The research is the first of its kind to examine how one’s preference for abstract cognitive process is manifested in social interactions. The first two studies provided correlational evidence by observing consumers’ real social media activities. Namkoong and her colleagues focused on nine high-profile events in spring/summer of 2016 including the Orlando nightclub shooting, Brexit, and the Nice terrorist attack to name a few. All events were unexpected, which is a key factor that induces causal uncertainty.

“Another good indicator of high causal uncertainty is the extent to which people seek answers to the question ‘why,’ the simplest word people use to express causal uncertainty,” Joon Ro, assistant professor of marketing at Tulane University, and the researcher who collected the Twitter data, said. “For example, we saw the Google search term ‘why’ (e.g., ‘why Brexit’) spike after each event’s origination.”

In addition to the nine high causal uncertainty evets, researchers collected Twitter data in response to Hurricane Matthew, the biggest hurricane of 2016, as a control event. Like many of the events in the main data, the hurricane was negative; but unlike those events, the hurricane was completely forecasted, and hence, causal uncertainty was likely to be low. Language abstractness had no impact on message engagement in the control data.

These findings were complemented with experimental studies, designed around a real-world event, the Washington, D.C. Dec. 18, 2017 Amtrak train derailment. Researchers manipulated low or high causal uncertainty surrounding the train derailment by asking participants to elaborate on what they did or did not understand, respectively, about the incident in terms of why it happened. They were then shown either an abstract or concrete tweet about the incident. In another experiment, participants were also told that the tweet originated from someone with either high social influence (e.g., manager or leader) or low social influence (e.g., regular group member). These experiments confirmed what was discovered in the real Twitter data: people found abstract messages from others more appealing, an effect that was especially impactful when the message source had high social influence.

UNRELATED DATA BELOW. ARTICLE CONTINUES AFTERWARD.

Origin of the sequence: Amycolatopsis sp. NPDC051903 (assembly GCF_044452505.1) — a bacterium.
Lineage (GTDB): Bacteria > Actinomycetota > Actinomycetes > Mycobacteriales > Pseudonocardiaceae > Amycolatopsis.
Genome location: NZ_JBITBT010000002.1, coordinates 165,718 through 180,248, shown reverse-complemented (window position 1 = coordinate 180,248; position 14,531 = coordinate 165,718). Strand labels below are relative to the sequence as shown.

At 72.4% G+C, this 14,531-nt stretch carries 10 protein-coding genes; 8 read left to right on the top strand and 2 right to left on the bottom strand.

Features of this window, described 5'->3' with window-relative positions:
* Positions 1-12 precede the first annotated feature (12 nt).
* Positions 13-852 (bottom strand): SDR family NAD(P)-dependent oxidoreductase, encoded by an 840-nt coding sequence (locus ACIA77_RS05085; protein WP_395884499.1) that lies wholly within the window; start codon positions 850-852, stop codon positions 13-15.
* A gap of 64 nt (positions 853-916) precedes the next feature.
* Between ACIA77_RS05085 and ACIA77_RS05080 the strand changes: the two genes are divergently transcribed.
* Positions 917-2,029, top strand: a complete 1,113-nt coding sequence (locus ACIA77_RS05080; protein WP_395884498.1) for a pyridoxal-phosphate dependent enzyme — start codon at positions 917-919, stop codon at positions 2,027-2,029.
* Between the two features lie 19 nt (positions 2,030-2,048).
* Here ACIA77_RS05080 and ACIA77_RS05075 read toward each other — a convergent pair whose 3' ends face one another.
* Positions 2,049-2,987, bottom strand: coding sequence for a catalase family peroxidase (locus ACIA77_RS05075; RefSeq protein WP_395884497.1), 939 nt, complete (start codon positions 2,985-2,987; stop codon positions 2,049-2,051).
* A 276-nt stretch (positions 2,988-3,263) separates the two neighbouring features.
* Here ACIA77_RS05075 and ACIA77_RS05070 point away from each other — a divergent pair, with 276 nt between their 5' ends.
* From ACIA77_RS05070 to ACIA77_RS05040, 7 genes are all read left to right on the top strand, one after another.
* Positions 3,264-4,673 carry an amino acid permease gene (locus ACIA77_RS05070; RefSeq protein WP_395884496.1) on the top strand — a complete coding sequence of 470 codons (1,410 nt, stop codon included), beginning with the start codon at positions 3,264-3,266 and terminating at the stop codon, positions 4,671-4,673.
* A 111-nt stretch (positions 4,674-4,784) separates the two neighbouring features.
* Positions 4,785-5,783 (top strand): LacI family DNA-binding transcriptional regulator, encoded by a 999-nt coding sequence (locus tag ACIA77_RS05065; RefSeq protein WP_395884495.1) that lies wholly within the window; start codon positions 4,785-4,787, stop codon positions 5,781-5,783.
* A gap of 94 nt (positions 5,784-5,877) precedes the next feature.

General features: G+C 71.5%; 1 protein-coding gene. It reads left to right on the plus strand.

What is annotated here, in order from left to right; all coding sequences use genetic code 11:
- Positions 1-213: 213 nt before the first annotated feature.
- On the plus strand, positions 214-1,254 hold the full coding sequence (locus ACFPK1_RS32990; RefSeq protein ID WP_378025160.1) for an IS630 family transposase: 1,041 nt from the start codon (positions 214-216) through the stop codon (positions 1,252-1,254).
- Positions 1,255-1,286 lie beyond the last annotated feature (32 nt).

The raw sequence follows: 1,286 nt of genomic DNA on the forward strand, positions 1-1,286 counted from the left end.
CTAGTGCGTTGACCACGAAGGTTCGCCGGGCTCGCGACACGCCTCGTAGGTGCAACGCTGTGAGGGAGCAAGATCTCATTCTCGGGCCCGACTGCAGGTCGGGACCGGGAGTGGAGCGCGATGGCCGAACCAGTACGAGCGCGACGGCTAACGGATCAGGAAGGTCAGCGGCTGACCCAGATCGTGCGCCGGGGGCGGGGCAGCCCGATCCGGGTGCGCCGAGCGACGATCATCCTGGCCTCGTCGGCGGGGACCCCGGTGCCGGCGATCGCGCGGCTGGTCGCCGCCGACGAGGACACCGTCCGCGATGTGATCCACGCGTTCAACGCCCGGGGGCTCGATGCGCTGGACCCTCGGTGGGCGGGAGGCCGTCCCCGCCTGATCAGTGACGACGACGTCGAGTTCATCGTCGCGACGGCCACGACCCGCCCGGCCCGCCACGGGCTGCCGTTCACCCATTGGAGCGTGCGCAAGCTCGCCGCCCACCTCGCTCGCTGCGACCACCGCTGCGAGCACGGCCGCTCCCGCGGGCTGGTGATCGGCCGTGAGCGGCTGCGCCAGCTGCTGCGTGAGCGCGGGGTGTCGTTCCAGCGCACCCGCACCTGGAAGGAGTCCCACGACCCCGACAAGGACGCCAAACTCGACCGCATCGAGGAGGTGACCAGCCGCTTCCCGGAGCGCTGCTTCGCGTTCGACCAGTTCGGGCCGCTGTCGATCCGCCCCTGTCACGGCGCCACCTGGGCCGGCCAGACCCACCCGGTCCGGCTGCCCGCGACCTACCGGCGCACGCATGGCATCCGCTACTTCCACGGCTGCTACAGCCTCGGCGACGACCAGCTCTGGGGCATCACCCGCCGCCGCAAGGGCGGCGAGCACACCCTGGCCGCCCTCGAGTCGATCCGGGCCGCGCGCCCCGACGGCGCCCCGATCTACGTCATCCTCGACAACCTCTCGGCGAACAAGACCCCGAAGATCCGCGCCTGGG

“Using both real-world and experimental data, we offer unique insights into the type of language favored and shared on social media in situations of heightened causal uncertainty and the moderating role of the social prominence of a message source,” Henderson said. “Specifically, we demonstrated across a wide range of events that individuals in situations of heightened causal uncertainty found abstract messages from others more appealing, suggesting that the goal to reduce causal uncertainty through abstract processing is pursued through social interactions.”

Namkoong and her colleagues believe this research has a number of relevant business implications.

“Businesses have to communicate with consumers and shareholders about events, many of which are associated with high causal uncertainty,” Namkoong said. “Such events may include business transgressions, disasters, accidents, unexpected performance outputs, and so on. The fact that a growing number of managers, including CEOs, are active on social media makes our findings all the more important to consider.”

Ro emphasized the effect sizes.

“The effect sizes we found with our Twitter data were substantial—increasing the abstractness of a tweet by one standard deviation increased the average number of ‘likes’ tweets receive by 10 percent,” Ro said. “This number jumped even higher when the tweet originated from an influential source.”

Source: University of Nevada, Reno